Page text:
To Whom Would We Go?

To Whom Would We Go?

The calendar plays a little trick on us today.  We are celebrating the Feast of St. Mark, the Evangelist.  Feast days always have their own specific readings.  Consequently, we will not hear the conclusion of the Bread of Life Discourse that we have been examining all week long.  Allow me to bring our meditation on the place of faith in the Discourse to a conclusion nonetheless.

“Then many of his disciples who were listening said, ‘This saying is hard; who can accept it?’  Since Jesus knew that his disciples were murmuring about this, he said to them, ‘Does this shock you?  What if you were to see the Son of Man ascending to where he was before?  It is the spirit that gives life, while the flesh is of no avail. The words I have spoken to you are spirit and life.  But there are some of you who do not believe.  Jesus knew from the beginning the ones who would not believe and the one who would betray him.  And he said, ‘For this reason I have told you that no one can come to me unless it is granted him by my Father.  As a result of this, many [of] his disciples returned to their former way of life and no longer accompanied him.  Jesus then said to the Twelve, ‘Do you also want to leave?’  Simon Peter answered him, ‘Master, to whom shall we go? You have the words of eternal life.  We have come to believe and are convinced that you are the Holy One of God.’”  (John 6:60-69)

First of all, this passage gives me pause as I consider that I believe.  I suspect that many of you who are reading this believe as well.  Perhaps it goes without saying that we oftentimes forget how blessed we are to have that faith.  Chapter six of St. John’s Gospel reminds us of that when we stop to realize that it began with Jesus feeding five thousand (not counting women and children) in the desert.  Here we are at the end of the chapter and there are only twelve disciples left.  All the others have gradually drifted away.  Faith is a gift to be cherished and nourished.  Faith is a gift for which we need to give thanks.

The next thing that crosses my mind as I read this passage is Peter’s confession of faith.  I am sure we all realize that there are times in the Gospel when Peter does not come off so well.  While all the disciples abandoned Jesus at his hour of need, Peter is remembered especially for his denial, not once, but three times on the night of the trial before the Sanhedrin.  Yet here he makes a bold proclamation in which he acknowledges Jesus as the Holy One of God.  St. John’s Gospel does not include the famous scene in which Jesus asks the disciples “Who do people say that I am?”  Peter’s answer to that question gains him “primacy” among the apostles.  St. John’s Gospel, written perhaps by the Beloved Disciple, does not accord Peter that position until at the very end of the Gospel in chapter twenty-one.  So in the context of St. John’s Gospel, Peter’s statement at the end of chapter six provides us with a strong confession of faith.  So strong is Peter’s faith that he cannot even conceive where he might go should he decided to leave Jesus.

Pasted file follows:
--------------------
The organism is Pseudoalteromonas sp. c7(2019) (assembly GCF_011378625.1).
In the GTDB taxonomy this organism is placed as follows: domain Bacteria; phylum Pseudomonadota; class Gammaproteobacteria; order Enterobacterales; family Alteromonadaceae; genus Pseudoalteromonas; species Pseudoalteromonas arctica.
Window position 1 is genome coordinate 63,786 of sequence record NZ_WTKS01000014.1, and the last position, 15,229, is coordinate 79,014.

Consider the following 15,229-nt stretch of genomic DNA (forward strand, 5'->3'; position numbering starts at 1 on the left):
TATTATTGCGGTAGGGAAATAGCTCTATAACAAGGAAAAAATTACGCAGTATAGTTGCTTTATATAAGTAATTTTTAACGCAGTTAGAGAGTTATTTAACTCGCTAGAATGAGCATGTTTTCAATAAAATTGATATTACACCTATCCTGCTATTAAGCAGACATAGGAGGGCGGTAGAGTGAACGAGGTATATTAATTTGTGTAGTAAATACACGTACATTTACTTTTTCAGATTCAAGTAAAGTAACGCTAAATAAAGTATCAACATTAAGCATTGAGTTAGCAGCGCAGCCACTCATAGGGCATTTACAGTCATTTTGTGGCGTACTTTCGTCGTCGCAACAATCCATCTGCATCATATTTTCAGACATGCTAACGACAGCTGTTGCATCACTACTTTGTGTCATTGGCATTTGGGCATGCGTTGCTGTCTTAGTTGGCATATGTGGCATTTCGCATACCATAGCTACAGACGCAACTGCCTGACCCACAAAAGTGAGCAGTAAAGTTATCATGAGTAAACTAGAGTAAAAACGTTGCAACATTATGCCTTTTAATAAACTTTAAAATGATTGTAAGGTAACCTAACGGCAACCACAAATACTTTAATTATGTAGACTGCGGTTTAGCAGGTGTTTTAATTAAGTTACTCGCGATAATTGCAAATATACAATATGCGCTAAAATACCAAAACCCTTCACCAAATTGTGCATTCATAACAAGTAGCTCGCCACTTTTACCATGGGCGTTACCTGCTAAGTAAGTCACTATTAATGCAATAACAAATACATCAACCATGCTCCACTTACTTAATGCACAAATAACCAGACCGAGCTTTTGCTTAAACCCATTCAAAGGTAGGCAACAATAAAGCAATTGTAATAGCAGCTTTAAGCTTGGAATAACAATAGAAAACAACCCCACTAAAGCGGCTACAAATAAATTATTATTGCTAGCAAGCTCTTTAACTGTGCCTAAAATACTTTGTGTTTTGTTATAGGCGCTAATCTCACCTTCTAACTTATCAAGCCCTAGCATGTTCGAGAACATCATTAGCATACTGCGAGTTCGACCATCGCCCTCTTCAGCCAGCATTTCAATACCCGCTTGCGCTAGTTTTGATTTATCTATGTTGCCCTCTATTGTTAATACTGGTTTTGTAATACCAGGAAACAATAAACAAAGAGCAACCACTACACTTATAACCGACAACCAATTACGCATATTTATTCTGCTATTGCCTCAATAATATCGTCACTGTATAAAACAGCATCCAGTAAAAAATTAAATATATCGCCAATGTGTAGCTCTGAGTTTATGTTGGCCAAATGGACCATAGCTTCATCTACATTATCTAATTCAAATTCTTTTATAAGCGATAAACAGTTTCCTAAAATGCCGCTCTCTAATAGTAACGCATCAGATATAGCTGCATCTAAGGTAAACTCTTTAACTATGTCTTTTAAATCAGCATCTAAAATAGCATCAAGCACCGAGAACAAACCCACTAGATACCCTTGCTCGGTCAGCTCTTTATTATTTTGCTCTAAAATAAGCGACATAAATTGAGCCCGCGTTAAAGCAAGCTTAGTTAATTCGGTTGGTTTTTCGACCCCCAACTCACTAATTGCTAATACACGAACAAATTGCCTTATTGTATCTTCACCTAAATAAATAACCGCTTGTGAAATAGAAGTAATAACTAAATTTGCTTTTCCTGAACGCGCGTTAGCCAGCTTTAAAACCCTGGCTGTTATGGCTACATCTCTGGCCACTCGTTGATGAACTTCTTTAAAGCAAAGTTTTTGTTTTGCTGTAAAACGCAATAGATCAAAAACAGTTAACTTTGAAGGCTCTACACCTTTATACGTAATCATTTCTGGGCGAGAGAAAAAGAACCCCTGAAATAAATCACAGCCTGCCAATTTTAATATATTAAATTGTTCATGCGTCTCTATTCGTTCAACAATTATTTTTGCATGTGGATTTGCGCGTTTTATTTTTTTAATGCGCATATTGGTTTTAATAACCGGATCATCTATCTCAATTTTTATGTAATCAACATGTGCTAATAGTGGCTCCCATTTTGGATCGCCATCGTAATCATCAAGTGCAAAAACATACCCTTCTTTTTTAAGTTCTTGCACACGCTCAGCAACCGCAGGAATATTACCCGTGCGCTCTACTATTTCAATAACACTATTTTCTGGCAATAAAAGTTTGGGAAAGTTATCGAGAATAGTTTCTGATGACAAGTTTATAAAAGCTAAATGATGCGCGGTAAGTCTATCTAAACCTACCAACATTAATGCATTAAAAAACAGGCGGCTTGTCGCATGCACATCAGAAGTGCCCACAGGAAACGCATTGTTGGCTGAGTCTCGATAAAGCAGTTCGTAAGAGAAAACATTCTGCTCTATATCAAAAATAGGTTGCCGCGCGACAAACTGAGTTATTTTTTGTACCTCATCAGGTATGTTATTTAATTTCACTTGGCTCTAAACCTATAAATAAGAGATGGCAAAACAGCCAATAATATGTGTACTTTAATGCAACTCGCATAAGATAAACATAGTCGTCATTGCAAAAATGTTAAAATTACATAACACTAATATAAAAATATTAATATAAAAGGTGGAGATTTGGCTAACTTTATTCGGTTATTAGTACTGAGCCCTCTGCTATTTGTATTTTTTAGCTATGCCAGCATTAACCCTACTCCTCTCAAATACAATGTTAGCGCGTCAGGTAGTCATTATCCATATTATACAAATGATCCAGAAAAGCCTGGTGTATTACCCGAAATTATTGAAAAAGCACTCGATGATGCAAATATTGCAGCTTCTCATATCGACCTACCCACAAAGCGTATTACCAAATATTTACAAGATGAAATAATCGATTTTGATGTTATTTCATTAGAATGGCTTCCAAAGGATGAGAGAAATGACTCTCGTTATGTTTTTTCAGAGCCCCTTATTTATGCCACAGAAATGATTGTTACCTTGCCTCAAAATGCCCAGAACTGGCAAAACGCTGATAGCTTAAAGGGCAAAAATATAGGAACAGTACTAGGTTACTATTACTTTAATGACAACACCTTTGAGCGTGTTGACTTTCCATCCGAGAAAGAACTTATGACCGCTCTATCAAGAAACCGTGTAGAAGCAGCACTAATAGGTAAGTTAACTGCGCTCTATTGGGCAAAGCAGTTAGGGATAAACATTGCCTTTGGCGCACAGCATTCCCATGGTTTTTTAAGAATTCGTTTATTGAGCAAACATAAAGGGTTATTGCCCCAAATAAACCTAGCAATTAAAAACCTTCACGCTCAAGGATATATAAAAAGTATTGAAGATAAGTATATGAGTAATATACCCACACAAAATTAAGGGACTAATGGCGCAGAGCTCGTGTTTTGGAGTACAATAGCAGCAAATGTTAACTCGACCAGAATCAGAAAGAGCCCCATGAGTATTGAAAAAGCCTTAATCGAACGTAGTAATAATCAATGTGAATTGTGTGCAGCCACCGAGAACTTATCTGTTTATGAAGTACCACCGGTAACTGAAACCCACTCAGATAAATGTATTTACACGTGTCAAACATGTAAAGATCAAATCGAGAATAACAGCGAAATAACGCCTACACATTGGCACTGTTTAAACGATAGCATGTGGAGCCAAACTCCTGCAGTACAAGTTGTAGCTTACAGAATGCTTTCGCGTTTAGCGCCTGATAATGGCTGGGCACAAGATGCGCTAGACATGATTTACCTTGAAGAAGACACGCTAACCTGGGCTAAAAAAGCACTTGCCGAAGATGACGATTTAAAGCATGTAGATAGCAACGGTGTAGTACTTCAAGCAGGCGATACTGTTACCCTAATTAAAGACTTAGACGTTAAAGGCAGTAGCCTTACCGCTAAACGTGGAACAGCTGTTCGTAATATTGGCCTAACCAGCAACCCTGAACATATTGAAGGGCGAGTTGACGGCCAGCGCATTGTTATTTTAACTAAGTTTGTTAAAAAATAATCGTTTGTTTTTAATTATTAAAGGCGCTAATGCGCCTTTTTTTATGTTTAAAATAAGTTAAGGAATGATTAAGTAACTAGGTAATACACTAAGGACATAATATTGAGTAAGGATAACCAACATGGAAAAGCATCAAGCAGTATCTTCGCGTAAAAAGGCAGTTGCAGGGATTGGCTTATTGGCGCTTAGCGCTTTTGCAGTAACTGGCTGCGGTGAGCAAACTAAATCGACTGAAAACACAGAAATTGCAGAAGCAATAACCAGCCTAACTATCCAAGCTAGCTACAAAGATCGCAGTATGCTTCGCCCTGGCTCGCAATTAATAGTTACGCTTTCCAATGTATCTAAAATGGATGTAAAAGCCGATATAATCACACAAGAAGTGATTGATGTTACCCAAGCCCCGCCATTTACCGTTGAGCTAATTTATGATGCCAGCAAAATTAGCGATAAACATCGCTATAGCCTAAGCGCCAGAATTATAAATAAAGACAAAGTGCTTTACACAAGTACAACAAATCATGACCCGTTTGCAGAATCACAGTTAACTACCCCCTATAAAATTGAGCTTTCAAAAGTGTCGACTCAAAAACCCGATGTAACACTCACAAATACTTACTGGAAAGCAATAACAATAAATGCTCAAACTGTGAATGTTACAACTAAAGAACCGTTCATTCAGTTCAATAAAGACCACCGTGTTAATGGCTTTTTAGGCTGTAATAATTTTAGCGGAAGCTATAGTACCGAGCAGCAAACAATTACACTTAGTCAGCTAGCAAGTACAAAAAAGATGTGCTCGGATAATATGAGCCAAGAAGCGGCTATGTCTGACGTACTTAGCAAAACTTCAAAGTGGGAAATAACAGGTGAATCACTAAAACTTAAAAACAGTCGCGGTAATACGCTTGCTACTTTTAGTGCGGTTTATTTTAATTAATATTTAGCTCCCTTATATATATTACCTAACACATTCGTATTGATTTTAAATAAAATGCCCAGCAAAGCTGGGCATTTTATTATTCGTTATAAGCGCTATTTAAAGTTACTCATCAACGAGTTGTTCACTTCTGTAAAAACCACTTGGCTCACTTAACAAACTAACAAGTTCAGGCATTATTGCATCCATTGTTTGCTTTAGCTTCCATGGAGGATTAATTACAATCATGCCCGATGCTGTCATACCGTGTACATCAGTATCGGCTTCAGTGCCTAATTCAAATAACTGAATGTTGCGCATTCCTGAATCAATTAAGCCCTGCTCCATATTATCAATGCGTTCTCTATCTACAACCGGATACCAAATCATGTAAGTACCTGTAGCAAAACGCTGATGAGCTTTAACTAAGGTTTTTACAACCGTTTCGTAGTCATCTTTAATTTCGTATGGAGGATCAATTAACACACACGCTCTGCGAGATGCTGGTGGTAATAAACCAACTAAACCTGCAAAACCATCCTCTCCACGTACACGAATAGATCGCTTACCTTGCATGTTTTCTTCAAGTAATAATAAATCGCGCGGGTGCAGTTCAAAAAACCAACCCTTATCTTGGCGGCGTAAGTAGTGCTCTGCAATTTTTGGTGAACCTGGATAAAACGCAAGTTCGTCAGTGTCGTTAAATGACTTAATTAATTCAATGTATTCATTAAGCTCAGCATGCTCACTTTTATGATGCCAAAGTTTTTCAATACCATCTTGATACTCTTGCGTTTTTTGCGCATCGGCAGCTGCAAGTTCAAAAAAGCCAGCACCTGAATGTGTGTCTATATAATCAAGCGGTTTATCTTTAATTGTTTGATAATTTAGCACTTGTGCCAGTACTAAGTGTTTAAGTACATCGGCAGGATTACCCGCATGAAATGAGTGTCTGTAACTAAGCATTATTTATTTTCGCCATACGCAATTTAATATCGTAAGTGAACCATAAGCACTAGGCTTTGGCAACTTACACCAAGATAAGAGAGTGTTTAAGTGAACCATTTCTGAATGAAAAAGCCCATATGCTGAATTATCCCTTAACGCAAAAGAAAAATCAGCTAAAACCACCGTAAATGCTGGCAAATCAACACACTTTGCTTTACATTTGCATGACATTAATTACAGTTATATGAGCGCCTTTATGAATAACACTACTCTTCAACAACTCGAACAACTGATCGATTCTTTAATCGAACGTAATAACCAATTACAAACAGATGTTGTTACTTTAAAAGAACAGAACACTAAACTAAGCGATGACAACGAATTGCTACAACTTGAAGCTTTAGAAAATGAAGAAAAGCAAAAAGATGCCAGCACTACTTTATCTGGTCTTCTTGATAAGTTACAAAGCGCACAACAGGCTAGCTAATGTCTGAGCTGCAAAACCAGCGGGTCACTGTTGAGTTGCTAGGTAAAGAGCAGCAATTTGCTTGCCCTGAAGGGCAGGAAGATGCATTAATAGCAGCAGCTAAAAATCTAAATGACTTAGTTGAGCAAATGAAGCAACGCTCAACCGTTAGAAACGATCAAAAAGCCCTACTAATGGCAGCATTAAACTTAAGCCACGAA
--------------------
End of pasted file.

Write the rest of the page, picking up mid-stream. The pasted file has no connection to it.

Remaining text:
There are so many alluring voices present in the world today that we need to hold on to these words of Peter and let them be the rock on which we build our personal house of faith.  It is in the Gospels that we find the words of everlasting life.  Where else could we find our destiny?  Faith leads us back to Christ whenever we are tempted to stray by the sirens of our day.  We cry out with the parent in the Gospels: “Lord, I believe.  Help my unbelief.”

Fr. Lawrence Jagdfeld, O.F.M., Administrator

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